Voice Of Quaid

As trees fall to development in Islamabad, protesters fight back


ISLAMABAD: A decade ago, artist Suleman Shams left Lahore and moved his family to Pakistan’s tree-lined capital, drawn by the city’s green and peaceful character.

Two years ago, however, the 41-year-old developed asthma and today can’t go outside his home without wearing a mask over his nose and mouth.

As the capital has expanded, with construction of ever more homes and businesses and with roads being widened to accommodate growing traffic, the city’s legions of trees are disappearing, Shams and other residents say, leading to worsening pollution and rarer rain.

“Since 2013, I have seen Islamabad losing its green grandeur as trees are fast vanishing from the city, making it only a dusty city,” Shams complained.

But residents are now pushing back.

After authorities in October cut down more than 200 mature trees in 24 hours to make way for the expansion of Attaturk Avenue, near the Prime Minister’s office, the National Commission for Human Rights, backed by the Supreme Court of Pakistan, stepped in to halt plans to cut more than 400 additional trees on the project route, in response to public outrage.

The Supreme Court called for the commission to hold an inquiry into whether such tree cutting was legal, and ordered the suspension of Suleman Sheikh, the Islamabad Capital Development Authority’s director-general for environment.


The human rights commission, which sits under the Federal Law and Human Rights Ministry, directed the authority to look into purchasing machinery to transplant trees up to 14 inches in diameter rather than fell them.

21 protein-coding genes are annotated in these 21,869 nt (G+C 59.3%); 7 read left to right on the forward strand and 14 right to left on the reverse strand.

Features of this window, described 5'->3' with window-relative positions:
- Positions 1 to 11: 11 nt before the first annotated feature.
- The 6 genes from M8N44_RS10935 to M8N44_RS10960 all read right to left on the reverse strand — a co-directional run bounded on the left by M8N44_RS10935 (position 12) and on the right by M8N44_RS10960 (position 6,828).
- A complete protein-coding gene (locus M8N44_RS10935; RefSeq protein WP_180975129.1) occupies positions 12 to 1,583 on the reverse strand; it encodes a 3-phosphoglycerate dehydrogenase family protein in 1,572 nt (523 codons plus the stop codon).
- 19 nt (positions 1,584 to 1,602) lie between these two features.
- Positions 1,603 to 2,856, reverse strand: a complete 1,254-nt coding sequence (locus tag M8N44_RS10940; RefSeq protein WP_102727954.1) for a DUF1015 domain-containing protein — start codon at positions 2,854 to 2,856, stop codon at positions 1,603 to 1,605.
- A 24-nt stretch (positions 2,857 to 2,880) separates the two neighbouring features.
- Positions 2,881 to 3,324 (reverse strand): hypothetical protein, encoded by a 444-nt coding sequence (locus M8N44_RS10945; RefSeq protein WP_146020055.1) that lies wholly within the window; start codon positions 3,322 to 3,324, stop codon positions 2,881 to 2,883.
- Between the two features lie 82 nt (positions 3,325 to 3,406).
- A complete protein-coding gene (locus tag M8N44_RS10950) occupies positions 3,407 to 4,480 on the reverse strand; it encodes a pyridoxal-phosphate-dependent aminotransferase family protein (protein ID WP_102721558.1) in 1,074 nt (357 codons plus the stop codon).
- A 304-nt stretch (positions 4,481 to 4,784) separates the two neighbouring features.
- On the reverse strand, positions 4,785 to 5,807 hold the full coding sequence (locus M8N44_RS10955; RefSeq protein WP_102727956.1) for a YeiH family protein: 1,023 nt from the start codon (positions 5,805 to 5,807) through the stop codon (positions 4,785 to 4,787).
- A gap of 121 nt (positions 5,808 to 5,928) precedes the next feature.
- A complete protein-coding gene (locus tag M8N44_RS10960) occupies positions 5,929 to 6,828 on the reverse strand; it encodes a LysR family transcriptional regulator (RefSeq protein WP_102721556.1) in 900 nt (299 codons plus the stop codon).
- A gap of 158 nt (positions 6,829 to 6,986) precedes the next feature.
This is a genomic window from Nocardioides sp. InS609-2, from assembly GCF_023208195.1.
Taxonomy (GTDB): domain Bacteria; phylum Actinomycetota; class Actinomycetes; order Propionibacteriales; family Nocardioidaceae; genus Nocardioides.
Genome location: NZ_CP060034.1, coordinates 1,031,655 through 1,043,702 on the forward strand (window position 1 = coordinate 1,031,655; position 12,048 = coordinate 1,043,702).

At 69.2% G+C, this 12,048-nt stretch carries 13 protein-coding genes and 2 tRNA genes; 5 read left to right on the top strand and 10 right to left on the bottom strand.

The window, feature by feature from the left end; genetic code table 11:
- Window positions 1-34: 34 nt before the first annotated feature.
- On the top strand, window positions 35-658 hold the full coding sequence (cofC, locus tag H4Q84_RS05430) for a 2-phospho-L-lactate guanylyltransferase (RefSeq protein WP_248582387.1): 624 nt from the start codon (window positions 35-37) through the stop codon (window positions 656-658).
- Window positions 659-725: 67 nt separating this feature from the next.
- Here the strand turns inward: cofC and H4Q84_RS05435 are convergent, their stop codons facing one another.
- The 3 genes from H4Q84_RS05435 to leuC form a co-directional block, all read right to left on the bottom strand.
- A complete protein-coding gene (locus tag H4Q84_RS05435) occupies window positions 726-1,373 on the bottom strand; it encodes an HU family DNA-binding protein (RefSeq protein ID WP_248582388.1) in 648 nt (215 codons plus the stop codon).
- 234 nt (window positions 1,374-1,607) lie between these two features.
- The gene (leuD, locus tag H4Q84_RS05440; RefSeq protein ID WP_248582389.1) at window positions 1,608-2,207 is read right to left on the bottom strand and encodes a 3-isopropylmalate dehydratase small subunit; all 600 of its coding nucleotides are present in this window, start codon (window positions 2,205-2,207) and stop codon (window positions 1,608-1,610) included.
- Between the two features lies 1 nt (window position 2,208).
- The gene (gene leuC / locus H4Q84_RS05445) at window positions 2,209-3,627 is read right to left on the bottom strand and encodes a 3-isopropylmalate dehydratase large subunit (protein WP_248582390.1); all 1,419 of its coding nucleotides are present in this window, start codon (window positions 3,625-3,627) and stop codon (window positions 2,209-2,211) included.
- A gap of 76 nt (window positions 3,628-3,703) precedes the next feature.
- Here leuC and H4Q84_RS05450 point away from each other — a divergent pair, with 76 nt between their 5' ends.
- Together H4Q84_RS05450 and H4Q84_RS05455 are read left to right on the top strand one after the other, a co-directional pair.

In a telephone interview with the Thomson Reuters Foundation, Sheikh said he now believed such a purchase was a good idea.

“As construction, road expansion and other development activities will inevitably continue to happen in the future to accommodate rising number of vehicles and people coming from surrounding towns and villages, for the authority owning such a transplanting machine is now a must to protect the capital city’s green character,” he said.

Saving trees, he said, is “vital for keeping air quality from deteriorating further”.

Asad Kayani, a planning and design expert at the Capital Development Authority, said the body was planting more than 2,400 saplings across the city to compensate for the trees being cut.

But tree felling protestor Shumaila Nawaz said the new saplings – five to seven feet tall – could not make up for the loss of hundreds of 30- to 40-year-old trees, which are better at absorbing air pollution and regulating rainfall.

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